Species names in all available languages
|English (United States)||Scaled Ground-Cuckoo|
|Russian||Чешуйчатая земляная кукушка|
|Serbian||Svetla ljuskasta kukavica sa tla|
|Spanish||Cuco Hormiguero Escalado|
|Spanish (Spain)||Cuco hormiguero escalado|
|Turkish||Pullu Yer Guguğu|
Scaled Ground-Cuckoo Neomorphus squamiger
Version: 1.0 — Published June 29, 2018
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The conservation status of Scaled Ground-Cuckoo is very poorly known. The species generally is considered to be rare and of high sensitivity. Parker et al. (1996) rated its conservation priority as medium.
Previously, Scaled Ground-Cuckoo had an IUCN Red List conservation status of Near-Threatened (Collar et al. 1992), a status that lasted at least until 2011 (BirdLife International, as cited in Erritzøe et al. 2012). Scaled Ground-Cuckoo no longer is recognized as a species by BirdLife International (del Hoyo and Collar 2014), but instead is classified as a subspecies of Rufous-vented Ground-Cuckoo (Neomorphus geoffroyi), and so does not have an independent IUCN Red List consevation assessment. On the other hand, although Rufous-vented Ground-Cuckoo is widely distributed, its conservation status is assessed as Vulnerable (BirdLife International 2018). Furthermore, it has been predicted that within three generations (13 years) 23.0-25.7% of suitable habitat will be lost to deforestation (Soares-Filho et al. 2006) resulting in an estimated population decline of 30-49% within that time (BirdLife International 2018a).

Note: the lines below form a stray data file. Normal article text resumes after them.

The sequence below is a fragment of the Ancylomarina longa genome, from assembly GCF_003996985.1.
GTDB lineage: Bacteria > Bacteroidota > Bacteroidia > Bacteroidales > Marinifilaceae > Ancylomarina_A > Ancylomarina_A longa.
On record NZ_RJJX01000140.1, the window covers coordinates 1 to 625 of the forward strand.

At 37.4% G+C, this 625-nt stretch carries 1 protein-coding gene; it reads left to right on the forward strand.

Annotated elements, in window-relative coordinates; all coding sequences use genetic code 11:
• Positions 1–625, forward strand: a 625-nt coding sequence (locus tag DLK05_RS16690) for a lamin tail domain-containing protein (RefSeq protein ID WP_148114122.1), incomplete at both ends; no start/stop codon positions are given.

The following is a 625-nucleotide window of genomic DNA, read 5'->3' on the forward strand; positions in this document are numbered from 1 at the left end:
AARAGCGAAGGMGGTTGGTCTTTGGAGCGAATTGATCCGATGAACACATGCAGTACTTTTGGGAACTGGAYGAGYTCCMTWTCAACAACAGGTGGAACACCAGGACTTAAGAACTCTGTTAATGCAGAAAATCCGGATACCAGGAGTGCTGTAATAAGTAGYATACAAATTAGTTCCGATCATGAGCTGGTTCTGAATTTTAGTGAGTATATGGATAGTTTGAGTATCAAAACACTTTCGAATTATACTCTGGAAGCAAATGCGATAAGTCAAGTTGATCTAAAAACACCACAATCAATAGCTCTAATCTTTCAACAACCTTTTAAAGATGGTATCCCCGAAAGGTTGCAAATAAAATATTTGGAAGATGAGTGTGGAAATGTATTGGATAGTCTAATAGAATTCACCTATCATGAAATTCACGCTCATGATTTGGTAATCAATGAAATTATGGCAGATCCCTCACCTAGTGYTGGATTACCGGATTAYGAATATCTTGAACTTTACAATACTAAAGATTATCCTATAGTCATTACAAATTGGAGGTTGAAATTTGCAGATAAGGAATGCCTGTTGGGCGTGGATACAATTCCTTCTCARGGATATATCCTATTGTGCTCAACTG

The conservation status of Scaled Ground-Cuckoo is listed as Vulnerable in Brazil by the Ministério de Estado do Meio Ambiente (MMA 2014).
Alho et al. (2015) suggested that Scaled Ground-Cuckoo could be a good indicator species of habitat quality in freshwater and associated ecosystems in the Amazon basin.
Effects of human activity on populations
Scaled Ground-Cuckoo is rare, occupies a small geographic range, and is highly sensitive to human disturbance. The primary threat is habitat loss and degradation due to accelerating deforestation in the Amazon Basin for ranching and agriculture. This is exacerbated by extensive road-building in the region that not only directly causes loss of forest but also facilitates mining and hydroelectric development which produces additional damage to the forest environment. In addition, Scaled Ground-Cuckoo may be susceptible to hunting directly, or to the hunting of peccaries on which it may depend (see Foraging Behavior; Erritzøe et al. 2012, BirdLife International 2018).